You’re on day three of hitting the snooze button and you’re just like, oh, I’m tired. No, you’re not. You’re making excuse for not getting up and doing what you wanted, what you planned, what you needed to be doing. Ultimately making excuses and continuing to make excuses actually stops you from taking responsibility for your life. And it stops you achieving what you want out of life. It stops you going for anything you want in life. It’s about rationalizing our behaviors. And yes, doing nothing is actually a behavior while laying blame on something external, like the weather, a coworker, the interest rates, everything.
But ultimately, I think fear is the underlying issue for pretty much most excuses. And I’m happy to be challenged on it. So send me a challenge. And I’m not talking about a legitimate, I can’t come to your party because my car broke down. That’s not the kind of excuse I’m talking about. You know the kind of excuses I’m talking about. I can’t come to your party because I’m a bit tired. You make that excuse, chances are, the fear that you’re actually experiencing is the fear of going to the party because you’re feeling a bit introverted at the moment, or you’re fearful of going because you’ve got to buy them a present. We are fearful of going because we really don’t like the person.
What are some of the things we fear? We fear failure. We fear success. That’s the yin and yang one which is just awesome. Thank you universe for making us equally afraid to succeed as we are to fail. Ridiculous I know. We’re fearful of rejection. We’re fearful of change. We’re fearful of making mistakes. We’re fearful of getting in trouble. Oh my God, punishment. They’ll find out. And that goes into the fear of being found out as being not good enough and those kinds of, that’s a mass of fear. That’s like a whole plethora of our Facebook lives.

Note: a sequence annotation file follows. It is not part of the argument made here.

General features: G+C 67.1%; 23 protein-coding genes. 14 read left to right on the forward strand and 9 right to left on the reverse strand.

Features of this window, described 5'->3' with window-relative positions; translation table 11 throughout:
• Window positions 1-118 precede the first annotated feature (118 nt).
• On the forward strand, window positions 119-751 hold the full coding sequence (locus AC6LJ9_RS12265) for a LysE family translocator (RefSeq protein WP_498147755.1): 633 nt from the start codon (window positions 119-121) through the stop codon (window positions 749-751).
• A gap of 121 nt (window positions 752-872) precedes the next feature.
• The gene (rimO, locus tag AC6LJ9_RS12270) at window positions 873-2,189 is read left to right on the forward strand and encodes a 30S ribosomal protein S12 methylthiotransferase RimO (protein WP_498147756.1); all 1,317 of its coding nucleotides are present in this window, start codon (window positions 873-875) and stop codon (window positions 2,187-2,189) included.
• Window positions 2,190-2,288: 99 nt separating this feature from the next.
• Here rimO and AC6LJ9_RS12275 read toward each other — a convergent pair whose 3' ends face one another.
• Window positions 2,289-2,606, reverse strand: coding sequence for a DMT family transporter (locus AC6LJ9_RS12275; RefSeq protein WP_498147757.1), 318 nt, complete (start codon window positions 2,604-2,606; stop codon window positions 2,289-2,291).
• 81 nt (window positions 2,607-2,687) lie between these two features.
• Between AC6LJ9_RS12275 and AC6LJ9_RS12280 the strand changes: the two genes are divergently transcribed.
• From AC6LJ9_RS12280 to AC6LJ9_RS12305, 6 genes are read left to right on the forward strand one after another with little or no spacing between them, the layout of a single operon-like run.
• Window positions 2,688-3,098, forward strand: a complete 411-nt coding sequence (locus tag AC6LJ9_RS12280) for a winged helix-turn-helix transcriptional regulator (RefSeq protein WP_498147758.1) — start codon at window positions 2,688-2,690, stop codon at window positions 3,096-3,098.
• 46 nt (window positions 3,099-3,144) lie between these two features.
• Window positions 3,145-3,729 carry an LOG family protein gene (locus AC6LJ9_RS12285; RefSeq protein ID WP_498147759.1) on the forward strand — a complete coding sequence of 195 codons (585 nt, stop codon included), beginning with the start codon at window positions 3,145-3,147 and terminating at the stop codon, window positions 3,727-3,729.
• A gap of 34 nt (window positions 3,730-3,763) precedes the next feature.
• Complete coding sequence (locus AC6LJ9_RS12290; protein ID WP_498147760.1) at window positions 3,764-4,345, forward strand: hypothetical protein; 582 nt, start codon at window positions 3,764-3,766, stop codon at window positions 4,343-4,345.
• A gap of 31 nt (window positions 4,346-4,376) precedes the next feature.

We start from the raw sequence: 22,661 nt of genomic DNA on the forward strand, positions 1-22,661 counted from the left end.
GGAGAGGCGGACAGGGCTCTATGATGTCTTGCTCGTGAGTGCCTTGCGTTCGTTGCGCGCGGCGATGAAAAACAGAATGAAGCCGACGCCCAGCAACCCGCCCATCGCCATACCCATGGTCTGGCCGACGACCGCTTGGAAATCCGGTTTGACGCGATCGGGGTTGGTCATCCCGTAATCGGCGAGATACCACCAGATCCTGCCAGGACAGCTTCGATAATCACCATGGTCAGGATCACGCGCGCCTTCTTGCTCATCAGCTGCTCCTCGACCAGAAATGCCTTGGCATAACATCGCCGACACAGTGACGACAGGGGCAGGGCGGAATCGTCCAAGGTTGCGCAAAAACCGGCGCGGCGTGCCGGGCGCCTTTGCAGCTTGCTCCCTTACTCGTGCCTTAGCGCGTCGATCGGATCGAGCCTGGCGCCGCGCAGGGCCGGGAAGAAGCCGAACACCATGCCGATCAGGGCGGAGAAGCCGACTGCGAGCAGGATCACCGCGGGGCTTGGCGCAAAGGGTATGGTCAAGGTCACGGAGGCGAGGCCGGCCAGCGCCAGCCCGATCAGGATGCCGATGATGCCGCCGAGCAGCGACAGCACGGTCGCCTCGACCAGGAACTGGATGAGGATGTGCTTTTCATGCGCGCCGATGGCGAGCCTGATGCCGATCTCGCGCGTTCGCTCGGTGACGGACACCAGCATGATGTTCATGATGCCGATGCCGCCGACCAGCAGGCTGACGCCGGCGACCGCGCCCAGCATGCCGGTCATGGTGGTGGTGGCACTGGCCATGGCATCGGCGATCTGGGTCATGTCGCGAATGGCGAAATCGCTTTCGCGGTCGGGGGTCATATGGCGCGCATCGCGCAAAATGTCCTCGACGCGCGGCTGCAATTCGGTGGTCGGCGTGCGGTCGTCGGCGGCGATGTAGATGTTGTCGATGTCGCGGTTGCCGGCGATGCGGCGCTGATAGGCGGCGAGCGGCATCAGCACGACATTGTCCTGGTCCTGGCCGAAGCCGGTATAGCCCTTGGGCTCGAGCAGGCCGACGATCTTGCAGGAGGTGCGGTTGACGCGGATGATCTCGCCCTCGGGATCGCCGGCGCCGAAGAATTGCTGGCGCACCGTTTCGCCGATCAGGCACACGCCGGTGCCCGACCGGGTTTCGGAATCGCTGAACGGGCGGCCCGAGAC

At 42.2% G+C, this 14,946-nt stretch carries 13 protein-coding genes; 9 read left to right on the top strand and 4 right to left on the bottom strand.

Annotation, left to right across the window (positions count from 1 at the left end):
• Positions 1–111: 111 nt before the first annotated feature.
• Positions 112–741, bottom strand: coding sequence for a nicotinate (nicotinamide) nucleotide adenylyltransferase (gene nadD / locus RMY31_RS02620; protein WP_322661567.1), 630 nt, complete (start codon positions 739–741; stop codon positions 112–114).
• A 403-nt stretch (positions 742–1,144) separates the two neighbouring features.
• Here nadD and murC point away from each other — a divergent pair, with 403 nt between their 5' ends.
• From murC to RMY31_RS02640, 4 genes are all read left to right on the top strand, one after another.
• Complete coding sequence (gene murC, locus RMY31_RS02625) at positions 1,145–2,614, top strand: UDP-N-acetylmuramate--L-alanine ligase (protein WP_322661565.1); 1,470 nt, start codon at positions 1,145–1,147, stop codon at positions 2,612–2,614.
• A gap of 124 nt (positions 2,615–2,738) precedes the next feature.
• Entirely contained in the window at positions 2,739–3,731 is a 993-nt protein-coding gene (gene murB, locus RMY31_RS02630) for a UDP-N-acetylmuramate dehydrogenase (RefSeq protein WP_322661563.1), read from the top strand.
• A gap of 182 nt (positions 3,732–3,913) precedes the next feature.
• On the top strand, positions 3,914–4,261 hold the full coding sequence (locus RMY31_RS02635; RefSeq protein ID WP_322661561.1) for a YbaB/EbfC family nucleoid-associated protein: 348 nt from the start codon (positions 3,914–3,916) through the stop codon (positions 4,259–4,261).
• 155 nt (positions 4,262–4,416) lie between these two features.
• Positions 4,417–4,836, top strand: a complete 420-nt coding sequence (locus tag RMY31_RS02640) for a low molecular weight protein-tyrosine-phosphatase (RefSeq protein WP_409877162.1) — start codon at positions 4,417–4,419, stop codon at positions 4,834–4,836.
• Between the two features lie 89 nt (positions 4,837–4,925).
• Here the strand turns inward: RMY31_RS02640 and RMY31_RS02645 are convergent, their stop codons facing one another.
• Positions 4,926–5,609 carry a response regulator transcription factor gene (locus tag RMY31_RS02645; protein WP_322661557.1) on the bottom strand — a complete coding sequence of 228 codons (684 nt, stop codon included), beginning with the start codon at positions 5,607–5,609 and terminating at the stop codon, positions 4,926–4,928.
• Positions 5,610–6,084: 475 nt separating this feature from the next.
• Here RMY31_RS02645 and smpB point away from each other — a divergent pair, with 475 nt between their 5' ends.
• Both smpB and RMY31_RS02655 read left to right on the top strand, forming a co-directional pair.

We’re fearful of getting embarrassed for something or by someone. We’re fearful of conflict. The list of what we’re afraid of just can go on for ever and ever and ever. And the behavior of this, this repetitive behavior of making excuses stops you from achieving what you want. Stops you, as I say, from unleashing your extraordinary. You won’t apply for the job. You won’t go to the gym. You won’t make the phone call. You won’t go to the social event. You won’t ask someone to marry you. You won’t cook the French dinner.